Score another Michigan literary honor for Ann Arbor dirty-book writer Steve Amick.
Two novels. Two appearances on the annual listing of Michigan Notable Books. And two small-town Michigan libraries that canceled an appearance by Amick when somebody had a chance to actually take a look at the book.
“Nothing But a Smile,” which came out in paperback (Anchor, $15) last month, was chosen by the Michigan Public Library of Michigan as a 2010 notable book. It’s a charming 1940s story about Sal, the owner of a struggling Detroit Chicago photography shop, who comes up with idea of staging – and posing for – girlie pictures to pay the bills until her husband comes home from the war. While it is, in a sense, about soft-core porn and its, ah, uses, “Nothing But a Smile” comes off “decent and true” – which is also how Amick’s hero, Wink, describes his war buddy’s wife.
“It’s an old-fashioned, sweet book,” says the author, “but … yeah, people have sex. That’s how we got here.”
“Smile” also features an Ann Arbor-related plot twist – one that turned out to have an ironic, real-life parallel.
The Michigan Notable Books program chose Waldron District Library for a reading by Amick, but he was uninvited after parts of the story were deemed a bit much for the tastes of some of the library’s patrons.
And that was déjà vu all over again for Amick and the books program.
Amick’s debut novel, “The Lake, the River & the Other Lake,” was named a 2006 Michigan Notable Book and got great reviews. But the sexual situations in that story, of the Michigan lake resort town of Weneshkeen and some of its more colorful characters, were too frank for the Jonesville District Library, which ultimately took a pass on Amick’s scheduled visit.
Amick was taken aback – but admits to a momentary thrill. “We thought possibly they’d pulled the book from their shelves,” he said. “My editor (at Pantheon) and I got very excited, because that would have been a windfall for me. I mean, to have a banned book? That could have translated into dollars!” Fortunately (or not – it depends on who’s getting paid), “Lake” stayed in circulation.
“People came to the first book thinking ‘Oh, this is about a small town, so it must be about very cute, innocent little people,’” Amick said. “I think that has to do with people’s need to categorize things: ‘Oh, he was trying to be Garrison Keillor – but Garrison Keillor wouldn’t write like that!’”
And you’d expect at least a little smut in his second book – it’s about a homegrown girlie pin-up business, after all. But the innocence of the sex in “Smile” is as convincing of the period as seamed stockings and live dance bands on late-night radio.
“I think I made the marketing department a little nuts,” Amick says.
Amick said he wishes there was “a way to shorten the gap” between the time the notable books are announced and the tour is scheduled.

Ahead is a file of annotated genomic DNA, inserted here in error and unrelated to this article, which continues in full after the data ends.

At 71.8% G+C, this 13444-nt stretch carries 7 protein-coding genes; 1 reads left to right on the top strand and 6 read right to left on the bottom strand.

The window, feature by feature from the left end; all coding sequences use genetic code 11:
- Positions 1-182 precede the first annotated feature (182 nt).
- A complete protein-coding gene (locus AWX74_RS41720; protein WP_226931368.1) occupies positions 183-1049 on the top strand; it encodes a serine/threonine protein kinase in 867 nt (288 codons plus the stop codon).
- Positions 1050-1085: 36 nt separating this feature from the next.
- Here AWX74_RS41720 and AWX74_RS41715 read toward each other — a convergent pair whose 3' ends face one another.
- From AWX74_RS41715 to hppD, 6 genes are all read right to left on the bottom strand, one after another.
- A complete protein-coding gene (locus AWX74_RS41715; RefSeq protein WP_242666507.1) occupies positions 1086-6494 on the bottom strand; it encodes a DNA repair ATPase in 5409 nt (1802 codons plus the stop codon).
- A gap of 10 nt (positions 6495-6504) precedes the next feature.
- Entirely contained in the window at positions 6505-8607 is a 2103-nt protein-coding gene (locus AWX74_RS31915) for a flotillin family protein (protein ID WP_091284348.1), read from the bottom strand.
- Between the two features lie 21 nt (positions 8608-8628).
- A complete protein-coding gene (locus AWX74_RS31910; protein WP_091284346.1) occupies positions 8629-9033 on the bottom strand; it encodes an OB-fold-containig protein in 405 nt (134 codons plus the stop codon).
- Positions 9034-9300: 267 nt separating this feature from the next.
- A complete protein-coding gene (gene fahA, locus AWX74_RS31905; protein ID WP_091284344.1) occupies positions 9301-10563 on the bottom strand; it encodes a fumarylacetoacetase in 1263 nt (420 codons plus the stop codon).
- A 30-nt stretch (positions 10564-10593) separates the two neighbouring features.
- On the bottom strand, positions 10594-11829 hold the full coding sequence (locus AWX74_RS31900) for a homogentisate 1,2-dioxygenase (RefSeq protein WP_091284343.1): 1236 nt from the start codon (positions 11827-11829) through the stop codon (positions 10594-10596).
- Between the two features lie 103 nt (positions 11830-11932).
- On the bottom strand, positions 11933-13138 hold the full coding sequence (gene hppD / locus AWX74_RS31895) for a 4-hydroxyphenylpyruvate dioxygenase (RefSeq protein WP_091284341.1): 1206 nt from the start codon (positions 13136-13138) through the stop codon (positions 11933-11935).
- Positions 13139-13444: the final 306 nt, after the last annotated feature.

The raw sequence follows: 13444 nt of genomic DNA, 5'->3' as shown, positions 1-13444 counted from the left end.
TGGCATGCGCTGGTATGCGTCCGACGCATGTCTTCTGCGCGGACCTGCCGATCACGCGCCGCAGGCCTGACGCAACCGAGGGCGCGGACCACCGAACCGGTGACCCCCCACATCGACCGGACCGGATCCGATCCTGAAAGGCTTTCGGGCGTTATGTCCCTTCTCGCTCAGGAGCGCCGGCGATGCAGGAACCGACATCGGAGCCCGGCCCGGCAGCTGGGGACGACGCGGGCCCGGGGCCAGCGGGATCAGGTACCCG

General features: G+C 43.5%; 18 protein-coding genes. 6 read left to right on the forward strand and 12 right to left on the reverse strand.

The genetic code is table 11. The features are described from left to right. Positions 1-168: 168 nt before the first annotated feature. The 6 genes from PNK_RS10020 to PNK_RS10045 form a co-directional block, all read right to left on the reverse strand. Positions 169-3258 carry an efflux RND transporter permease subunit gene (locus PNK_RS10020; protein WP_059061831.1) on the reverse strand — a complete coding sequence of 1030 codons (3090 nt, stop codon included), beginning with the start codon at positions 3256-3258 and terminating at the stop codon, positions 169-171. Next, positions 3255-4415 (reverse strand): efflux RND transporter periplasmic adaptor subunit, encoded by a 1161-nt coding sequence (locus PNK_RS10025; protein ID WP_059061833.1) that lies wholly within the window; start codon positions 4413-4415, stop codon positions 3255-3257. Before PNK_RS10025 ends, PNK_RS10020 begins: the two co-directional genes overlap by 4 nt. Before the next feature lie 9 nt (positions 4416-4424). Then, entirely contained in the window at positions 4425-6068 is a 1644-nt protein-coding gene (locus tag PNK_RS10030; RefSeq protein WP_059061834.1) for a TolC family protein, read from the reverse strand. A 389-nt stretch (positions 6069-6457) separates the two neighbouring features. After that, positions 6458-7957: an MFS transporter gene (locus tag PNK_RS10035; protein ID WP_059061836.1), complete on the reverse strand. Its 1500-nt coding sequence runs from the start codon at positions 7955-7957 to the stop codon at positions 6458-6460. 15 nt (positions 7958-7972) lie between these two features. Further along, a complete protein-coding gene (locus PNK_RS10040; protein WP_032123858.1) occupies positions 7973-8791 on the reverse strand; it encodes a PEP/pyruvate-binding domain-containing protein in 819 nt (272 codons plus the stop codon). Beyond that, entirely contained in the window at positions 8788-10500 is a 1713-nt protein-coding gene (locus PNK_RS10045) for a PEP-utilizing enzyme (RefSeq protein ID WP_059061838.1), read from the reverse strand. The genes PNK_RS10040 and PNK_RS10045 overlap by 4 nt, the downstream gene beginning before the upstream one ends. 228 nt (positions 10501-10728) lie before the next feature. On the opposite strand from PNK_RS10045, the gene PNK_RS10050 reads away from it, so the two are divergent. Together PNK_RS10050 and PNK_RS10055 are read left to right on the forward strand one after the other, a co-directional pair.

“Percentage-wise, you’re lucky as a library, especially a small library with few resources, to get somebody to come and do this. It’s kind of a big gift – you’re picked,” Amick said. The libraries apply for consideration “and they don’t know who they’re going to get from the list, and by the time they’re told who you are they probably haven’t read your book. “
Amick says his “Smile” tour schedule includes Central Lake, Spring Lake and Allendale Morenci and Monroe to St. Joseph and Grand Rapids.
Making the 2010 list puts Amick in the company of Bonnie Jo Campbell, Brad Leithauser, Mitch Albom and other writers from Michigan and the across the country. Publishers range from Wayne State University to Norton and Knopf and the list includes a pair of titles from University of Michigan Press: “Isadore’s Secret: Sin, Murder, and Confession in a Northern Michigan Town,” by Mardi Link, and “Bath Massacre: America’s First School Bombing,” by Arnie Bernstein.
“I love the small towns and I love being part of the program,” Amick said. “I’m not setting out to write about Michigan, but it turns out that it’s becoming an important context for me.”
“This is a Michigan boy, born and bred.”
Amick spoke by phone on a Saturday afternoon – outside his Ann Arbor house, so as not to disturb his napping son. “When he’s up, he’s up,” dad said of 3-year-old Huck Lightning, “and I’m writing in the middle of the night.” (Okay. But if you name your kid after a dangerously insightful juvenile delinquent and a manifestation of atmospheric electricity, aren’t you begging for trouble?) He’s working on a novel that “has a lot to do with the culture of celebrity bios and that sort of thing.”
It is set in the 1930s, and Amick says the book will take readers from Escanaba and Traverse City to Hollywood and Belgium. A la E.L. Doctorow’s “Ragtime,” he says, “some very unexpected real-life celebrities have walked into the book.”
But next up for publication is a “novella-like short story” about Harry Bennett – Henry Ford’s enforcer – from Bennett’s “fairly troubling point of view,” Amick says. Should readers look forward to something even more lurid than the cracked skulls of striking autoworkers?
Says Amick: “I should never underestimate my ability to offend people.”
About the writer: Domenica Trevor is a voracious reader who lives in Ann Arbor and doesn’t mind reading a little smut now and then.